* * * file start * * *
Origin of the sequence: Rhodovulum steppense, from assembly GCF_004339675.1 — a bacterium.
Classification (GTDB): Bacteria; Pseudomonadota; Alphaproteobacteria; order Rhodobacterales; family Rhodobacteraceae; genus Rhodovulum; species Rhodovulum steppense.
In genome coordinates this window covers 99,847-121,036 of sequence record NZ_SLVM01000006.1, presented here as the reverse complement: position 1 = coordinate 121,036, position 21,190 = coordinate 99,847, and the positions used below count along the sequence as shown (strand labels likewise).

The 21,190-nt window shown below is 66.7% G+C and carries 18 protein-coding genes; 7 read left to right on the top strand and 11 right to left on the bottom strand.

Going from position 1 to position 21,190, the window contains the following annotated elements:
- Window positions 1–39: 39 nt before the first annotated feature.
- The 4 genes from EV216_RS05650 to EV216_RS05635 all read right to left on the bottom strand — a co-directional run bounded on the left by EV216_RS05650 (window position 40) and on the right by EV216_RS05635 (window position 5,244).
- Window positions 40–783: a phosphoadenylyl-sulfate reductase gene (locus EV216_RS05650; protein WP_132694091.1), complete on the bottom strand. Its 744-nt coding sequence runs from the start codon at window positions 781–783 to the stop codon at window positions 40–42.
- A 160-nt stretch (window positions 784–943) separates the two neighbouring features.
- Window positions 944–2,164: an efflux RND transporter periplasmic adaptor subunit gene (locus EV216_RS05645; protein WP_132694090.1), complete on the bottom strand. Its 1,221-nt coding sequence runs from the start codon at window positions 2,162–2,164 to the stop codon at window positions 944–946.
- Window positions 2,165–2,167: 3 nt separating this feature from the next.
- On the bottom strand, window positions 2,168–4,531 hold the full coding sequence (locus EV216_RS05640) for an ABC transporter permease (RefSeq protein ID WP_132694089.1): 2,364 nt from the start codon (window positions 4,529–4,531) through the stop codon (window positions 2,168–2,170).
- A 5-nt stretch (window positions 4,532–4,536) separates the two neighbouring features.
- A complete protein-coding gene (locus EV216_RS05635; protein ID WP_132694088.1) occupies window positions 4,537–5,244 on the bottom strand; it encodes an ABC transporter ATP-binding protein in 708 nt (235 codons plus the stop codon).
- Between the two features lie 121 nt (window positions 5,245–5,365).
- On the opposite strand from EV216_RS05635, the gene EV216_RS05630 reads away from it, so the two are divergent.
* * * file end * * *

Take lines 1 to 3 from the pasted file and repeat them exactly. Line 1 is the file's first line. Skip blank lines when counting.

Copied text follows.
Origin of the sequence: Rhodovulum steppense, from assembly GCF_004339675.1 — a bacterium.
Classification (GTDB): Bacteria; Pseudomonadota; Alphaproteobacteria; order Rhodobacterales; family Rhodobacteraceae; genus Rhodovulum; species Rhodovulum steppense.
In genome coordinates this window covers 99,847-121,036 of sequence record NZ_SLVM01000006.1, presented here as the reverse complement: position 1 = coordinate 121,036, position 21,190 = coordinate 99,847, and the positions used below count along the sequence as shown (strand labels likewise).